Whether it’s a new job or a change in management, people are always concerned about setting boundaries at work. But boundaries, when not deployed or managed in a balanced way, can do more harm than good. Jonathan and Mark are back to discuss some best practices to help us all set healthy boundaries at work.
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Host(s): Jonathan Saar from Market Me Social and Mark Howell from Howl Creative Concepts
With the great resignation in full force, many find themselves starting new jobs. Others are faced with new management challenges. Regardless of why you are starting with a new team, now is the time to reflect on what you are hoping to accomplish in your new role and be sure that while you are setting your boundaries, you aren’t creating barriers.
Key Questions/Topics Covered
Are your boundaries holding you back?
There are few things worse than hearing someone say, “that’s not how we did it.” If you loved how much things were done with your last company, then why didn’t you stay? Or, if it’s the case of new management, comments like this are not productive and can result in greater alienation vs. the integration that a functional team needs. Change happens, and while we want to retain our healthy boundaries, we have to understand they we may need to tweak them according to our new circumstances.
Part of integrating with a new team or new management is closely paying attention to what is going on. Listen carefully to what others are saying and doing and contribute when appropriate. It’s tempting to try and have an answer for everything, but this is not necessarily a great practice. Having unrealistic expectations and trying to do too much can only lead to burnout. Additionally, taking a hard line with your team and insisting on your way of doing things will also not produce the results you are looking for. Having balanced boundaries means having a meaningful share as a team member, allowing others to help and contribute to a truly combined effort and result.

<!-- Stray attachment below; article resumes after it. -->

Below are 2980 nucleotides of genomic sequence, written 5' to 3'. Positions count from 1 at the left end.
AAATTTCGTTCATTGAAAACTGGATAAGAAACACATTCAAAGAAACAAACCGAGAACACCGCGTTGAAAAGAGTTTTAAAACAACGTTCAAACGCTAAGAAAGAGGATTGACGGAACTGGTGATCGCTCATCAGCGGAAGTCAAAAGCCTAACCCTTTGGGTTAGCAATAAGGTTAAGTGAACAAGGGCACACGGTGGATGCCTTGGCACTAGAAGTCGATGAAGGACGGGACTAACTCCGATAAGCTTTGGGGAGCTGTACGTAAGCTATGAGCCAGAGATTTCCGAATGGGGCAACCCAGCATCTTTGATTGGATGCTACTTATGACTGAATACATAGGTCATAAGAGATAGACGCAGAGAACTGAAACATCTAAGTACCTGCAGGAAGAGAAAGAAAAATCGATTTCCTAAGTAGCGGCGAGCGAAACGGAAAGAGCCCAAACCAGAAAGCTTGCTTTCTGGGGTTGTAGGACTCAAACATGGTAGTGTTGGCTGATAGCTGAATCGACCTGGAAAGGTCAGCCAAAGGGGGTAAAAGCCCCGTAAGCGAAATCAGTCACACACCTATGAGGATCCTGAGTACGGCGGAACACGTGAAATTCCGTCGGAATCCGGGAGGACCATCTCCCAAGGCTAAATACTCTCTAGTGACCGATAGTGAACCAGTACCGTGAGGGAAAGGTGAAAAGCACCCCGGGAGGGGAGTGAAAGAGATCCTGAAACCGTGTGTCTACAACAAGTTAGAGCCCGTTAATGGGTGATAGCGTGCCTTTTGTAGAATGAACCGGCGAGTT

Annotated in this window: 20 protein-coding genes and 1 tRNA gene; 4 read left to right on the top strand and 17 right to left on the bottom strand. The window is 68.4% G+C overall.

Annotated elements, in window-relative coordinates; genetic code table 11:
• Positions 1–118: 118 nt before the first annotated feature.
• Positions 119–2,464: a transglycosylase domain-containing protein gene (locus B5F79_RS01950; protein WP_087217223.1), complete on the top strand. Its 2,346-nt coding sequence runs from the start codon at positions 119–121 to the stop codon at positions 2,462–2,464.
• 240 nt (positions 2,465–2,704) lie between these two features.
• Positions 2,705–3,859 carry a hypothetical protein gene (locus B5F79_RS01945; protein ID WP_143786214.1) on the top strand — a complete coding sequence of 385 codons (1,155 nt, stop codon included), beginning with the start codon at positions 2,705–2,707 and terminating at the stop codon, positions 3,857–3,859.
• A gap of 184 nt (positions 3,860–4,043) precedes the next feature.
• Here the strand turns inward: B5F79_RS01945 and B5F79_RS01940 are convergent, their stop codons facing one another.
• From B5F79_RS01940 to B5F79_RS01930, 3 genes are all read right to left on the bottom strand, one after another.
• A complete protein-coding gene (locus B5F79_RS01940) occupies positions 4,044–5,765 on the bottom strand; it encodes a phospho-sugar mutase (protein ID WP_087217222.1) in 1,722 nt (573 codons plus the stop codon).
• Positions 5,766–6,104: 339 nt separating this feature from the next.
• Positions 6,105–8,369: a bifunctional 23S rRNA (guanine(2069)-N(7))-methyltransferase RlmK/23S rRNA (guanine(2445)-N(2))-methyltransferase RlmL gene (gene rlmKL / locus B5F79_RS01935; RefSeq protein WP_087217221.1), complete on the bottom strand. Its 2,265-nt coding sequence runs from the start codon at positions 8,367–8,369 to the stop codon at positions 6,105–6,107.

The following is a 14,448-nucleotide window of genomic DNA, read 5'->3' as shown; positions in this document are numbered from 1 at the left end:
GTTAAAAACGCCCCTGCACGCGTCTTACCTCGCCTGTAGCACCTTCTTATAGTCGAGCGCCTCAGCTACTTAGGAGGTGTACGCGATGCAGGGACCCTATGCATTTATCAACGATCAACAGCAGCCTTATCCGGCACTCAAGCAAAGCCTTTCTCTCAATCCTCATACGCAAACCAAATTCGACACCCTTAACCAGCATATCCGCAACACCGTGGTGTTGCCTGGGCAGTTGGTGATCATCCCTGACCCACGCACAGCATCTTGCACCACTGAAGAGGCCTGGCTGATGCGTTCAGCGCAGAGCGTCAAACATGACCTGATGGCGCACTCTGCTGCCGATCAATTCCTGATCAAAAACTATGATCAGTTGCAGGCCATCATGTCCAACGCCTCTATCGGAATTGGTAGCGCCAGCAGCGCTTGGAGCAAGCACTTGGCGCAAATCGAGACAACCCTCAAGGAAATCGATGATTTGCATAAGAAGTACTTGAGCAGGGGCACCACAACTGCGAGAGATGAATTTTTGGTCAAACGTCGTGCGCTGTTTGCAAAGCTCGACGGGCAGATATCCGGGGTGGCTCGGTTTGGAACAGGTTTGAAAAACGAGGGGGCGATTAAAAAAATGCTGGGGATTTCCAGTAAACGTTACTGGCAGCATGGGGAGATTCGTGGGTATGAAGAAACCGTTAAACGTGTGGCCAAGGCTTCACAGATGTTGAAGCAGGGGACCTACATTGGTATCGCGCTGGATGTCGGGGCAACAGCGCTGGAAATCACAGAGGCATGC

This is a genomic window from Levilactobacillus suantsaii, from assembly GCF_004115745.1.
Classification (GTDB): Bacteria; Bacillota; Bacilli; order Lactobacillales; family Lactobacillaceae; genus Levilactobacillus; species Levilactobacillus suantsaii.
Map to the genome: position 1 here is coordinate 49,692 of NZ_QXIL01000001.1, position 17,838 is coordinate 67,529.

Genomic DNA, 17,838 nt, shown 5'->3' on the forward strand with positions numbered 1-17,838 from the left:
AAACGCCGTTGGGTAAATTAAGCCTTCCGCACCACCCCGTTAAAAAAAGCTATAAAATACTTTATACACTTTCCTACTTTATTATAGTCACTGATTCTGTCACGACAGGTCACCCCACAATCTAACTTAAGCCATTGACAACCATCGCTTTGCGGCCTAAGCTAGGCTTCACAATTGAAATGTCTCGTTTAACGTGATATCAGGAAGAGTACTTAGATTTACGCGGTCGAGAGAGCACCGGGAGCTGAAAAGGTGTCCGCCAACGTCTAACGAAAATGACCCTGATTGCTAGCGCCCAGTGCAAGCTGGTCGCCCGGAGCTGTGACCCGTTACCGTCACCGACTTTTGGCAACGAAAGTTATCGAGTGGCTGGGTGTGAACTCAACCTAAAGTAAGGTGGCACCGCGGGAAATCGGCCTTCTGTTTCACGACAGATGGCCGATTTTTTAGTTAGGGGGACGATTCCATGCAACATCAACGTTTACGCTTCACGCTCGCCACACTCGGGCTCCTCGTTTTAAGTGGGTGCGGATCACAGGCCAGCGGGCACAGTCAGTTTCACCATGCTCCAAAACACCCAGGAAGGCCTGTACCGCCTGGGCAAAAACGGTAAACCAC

Sharing your healthy boundaries in a constructive way
The best way to share your boundaries with your team is to get to know them. What is their love language? Be patient with your fellow team members and be realistic about your expectations. If you find yourself in a situation where you feel that your boundaries are being encroached upon, talk it out but be sure to wrap your words in kindness.
Part of having healthy boundaries is how people feel when they are around you. When you walk into a room, what is your aura? What is your mindset? If you are focused only on your needs and boundaries, you will have difficulty melding with your team, and they will most likely want to avoid you.
Boundaries are there to serve as protection, but they should never interfere with our career growth. Take some time and review what is important to you and your new team or managers and make a plan and jump in with an open mind.
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